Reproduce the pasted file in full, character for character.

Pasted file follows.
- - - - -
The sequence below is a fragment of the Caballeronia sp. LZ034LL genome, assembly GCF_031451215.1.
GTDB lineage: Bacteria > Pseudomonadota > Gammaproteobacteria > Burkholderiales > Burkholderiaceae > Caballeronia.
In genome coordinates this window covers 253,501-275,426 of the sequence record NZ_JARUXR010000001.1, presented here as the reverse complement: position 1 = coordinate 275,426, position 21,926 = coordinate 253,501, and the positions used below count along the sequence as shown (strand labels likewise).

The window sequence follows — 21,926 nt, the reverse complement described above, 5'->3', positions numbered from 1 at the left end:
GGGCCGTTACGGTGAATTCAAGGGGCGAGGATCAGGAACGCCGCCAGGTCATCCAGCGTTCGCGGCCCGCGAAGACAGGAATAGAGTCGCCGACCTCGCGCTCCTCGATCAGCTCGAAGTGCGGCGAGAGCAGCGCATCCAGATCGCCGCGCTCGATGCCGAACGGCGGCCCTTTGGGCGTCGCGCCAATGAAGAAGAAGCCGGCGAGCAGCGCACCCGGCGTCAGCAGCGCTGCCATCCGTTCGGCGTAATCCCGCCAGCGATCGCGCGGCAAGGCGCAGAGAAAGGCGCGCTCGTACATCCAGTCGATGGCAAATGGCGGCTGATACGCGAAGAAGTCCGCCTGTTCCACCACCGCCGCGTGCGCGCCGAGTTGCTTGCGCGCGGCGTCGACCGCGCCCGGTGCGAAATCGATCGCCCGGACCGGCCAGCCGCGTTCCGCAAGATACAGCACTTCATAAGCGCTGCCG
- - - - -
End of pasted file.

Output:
The sequence below is a fragment of the Caballeronia sp. LZ034LL genome, assembly GCF_031451215.1.
GTDB lineage: Bacteria > Pseudomonadota > Gammaproteobacteria > Burkholderiales > Burkholderiaceae > Caballeronia.
In genome coordinates this window covers 253,501-275,426 of the sequence record NZ_JARUXR010000001.1, presented here as the reverse complement: position 1 = coordinate 275,426, position 21,926 = coordinate 253,501, and the positions used below count along the sequence as shown (strand labels likewise).

The window sequence follows — 21,926 nt, the reverse complement described above, 5'->3', positions numbered from 1 at the left end:
GGGCCGTTACGGTGAATTCAAGGGGCGAGGATCAGGAACGCCGCCAGGTCATCCAGCGTTCGCGGCCCGCGAAGACAGGAATAGAGTCGCCGACCTCGCGCTCCTCGATCAGCTCGAAGTGCGGCGAGAGCAGCGCATCCAGATCGCCGCGCTCGATGCCGAACGGCGGCCCTTTGGGCGTCGCGCCAATGAAGAAGAAGCCGGCGAGCAGCGCACCCGGCGTCAGCAGCGCTGCCATCCGTTCGGCGTAATCCCGCCAGCGATCGCGCGGCAAGGCGCAGAGAAAGGCGCGCTCGTACATCCAGTCGATGGCAAATGGCGGCTGATACGCGAAGAAGTCCGCCTGTTCCACCACCGCCGCGTGCGCGCCGAGTTGCTTGCGCGCGGCGTCGACCGCGCCCGGTGCGAAATCGATCGCCCGGACCGGCCAGCCGCGTTCCGCAAGATACAGCACTTCATAAGCGCTGCCG